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What elements do you like in a post-apocalyptic setting?

Discussion in 'Setting Development' started by Kanine, Jan 16, 2017.

  1. Wreybies

    Wreybies The Ops Pops Operations Manager Staff Contest Administrator Supporter Contributor

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    Given that the post-apocalyptic train has been passing by us for some time now as we wait at the crossing, the element I would be looking for is the reason for the telling of the story. Even the most burnt trope can be made enjoyable if it has a backbone, a purpose that goes deeper than the props of the trope. There's surface story and there's deep story. There's skin and there's meat. What's the meat? You don't have to answer that - it's rhetorical - but that's the element I would be looking for in such a story.

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  2. newjerseyrunner

    newjerseyrunner Contributing Member Contributor

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    I would think it'd be both. I wasn't planning on having only slaves, that wouldn't work. I was thinking more of a Spartan or Roman style rule, with both free citizens and slaves.
     
  3. D.L. Masterson

    D.L. Masterson Member

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    I designed some post appoc. Vehicles if you would like some visuals to describe.
     
  4. Lew

    Lew Contributing Member Contributor

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    Take a look at Europe after the collapse of Rome, 500-1000AD. A strong central government collapsed, taking down continent-wide trade, security, maintenance of roads, canals, ports and aqueducts. Without aqueducts cities which easily supported 100K and upward populations could not support more than tens of thousands. Back to subsistence agriculture. Dominated by multiple petty warlords with wide variation in quality of government, no unified currency, barter re-emerges. Loss of literacy and education, constant warfare.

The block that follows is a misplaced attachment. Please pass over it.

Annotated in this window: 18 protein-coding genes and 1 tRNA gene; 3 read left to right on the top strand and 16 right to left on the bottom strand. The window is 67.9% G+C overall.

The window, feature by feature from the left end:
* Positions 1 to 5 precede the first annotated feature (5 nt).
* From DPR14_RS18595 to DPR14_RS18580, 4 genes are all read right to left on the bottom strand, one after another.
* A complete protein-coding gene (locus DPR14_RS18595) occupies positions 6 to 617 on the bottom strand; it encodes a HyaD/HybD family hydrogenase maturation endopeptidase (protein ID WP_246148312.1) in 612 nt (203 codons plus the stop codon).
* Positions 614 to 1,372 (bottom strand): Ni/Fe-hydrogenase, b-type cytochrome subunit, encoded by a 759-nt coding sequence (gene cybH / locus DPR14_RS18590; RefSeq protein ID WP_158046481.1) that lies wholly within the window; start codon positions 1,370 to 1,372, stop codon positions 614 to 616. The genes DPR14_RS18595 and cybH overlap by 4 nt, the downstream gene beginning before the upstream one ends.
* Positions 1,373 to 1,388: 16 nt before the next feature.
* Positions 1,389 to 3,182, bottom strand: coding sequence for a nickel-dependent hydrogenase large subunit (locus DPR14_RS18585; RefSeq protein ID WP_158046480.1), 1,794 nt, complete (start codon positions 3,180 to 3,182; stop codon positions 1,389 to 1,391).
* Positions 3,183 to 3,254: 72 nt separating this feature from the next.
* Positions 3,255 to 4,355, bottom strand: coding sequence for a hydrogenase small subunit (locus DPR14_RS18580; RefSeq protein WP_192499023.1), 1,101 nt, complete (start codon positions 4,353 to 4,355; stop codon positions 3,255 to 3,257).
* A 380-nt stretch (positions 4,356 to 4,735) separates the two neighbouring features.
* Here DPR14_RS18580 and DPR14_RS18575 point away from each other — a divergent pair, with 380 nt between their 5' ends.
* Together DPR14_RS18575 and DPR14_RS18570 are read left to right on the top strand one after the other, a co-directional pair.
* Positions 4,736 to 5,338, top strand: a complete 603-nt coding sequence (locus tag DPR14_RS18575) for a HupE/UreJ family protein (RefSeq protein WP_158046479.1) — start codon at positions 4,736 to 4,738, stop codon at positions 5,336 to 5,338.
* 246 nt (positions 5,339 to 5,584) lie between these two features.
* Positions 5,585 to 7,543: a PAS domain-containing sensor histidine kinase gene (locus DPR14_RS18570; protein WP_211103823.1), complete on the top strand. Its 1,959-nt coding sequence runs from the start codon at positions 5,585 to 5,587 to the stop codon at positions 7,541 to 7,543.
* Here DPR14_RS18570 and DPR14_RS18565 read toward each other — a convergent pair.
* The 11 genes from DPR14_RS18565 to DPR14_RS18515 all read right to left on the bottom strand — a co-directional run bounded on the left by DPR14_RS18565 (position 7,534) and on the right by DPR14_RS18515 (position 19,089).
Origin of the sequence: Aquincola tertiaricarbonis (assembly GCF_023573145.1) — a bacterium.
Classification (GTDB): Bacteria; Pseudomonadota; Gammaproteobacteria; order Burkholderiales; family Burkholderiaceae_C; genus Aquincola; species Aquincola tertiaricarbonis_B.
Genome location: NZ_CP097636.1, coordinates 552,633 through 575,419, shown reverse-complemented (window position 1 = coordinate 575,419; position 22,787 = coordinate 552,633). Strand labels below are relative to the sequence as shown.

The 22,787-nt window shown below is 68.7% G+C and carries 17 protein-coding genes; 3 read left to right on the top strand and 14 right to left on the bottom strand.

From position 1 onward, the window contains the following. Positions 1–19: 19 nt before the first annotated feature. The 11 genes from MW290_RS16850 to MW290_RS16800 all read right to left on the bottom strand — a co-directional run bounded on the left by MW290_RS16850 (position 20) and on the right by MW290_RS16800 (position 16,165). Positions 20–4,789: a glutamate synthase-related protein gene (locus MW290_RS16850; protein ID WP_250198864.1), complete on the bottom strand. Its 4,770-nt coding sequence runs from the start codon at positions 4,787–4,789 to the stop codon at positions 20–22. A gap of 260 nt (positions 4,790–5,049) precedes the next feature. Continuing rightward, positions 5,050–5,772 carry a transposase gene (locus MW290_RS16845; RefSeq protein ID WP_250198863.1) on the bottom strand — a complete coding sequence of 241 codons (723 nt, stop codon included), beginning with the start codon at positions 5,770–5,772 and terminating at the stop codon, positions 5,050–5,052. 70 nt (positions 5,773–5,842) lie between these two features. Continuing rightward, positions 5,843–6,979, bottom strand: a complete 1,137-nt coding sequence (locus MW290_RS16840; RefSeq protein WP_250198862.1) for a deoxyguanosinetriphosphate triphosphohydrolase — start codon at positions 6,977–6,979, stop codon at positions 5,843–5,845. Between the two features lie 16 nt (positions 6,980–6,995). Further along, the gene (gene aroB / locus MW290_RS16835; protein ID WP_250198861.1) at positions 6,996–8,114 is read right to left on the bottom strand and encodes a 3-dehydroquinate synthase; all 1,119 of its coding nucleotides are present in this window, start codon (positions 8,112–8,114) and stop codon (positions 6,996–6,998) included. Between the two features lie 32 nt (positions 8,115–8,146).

5. MusingWordsmith

    MusingWordsmith Active Member

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    And let's not forget post-Black Death times. I'm not into history that much, but from what I know the Black Death would count as an apocalypse of sorts. As for what happened after, I'm not sure but I think I read something about because of the death toll the serfs were able to unite and demand better working conditions or something like that.
     
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  6. Lew

    Lew Contributing Member Contributor

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    The Black Death ended serfdom because no one was around to ensure that they stayed to tied to the land, and the uninfected population was on the move as refugees to avoid areas where it had broken out. When they got to a new location, no one cared if they were serfs on the run, and manpower was so short they could work for a wage... this was the beginning of wage labor.
     
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  7. Songshie

    Songshie Member

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    I'd like to see a lot of the soft apocalypse kind of thing. Like, grass and flowers in walmart, or houses with moss and flowers inside. It's interesting to see what nature takes back when not held back by humanity.
     
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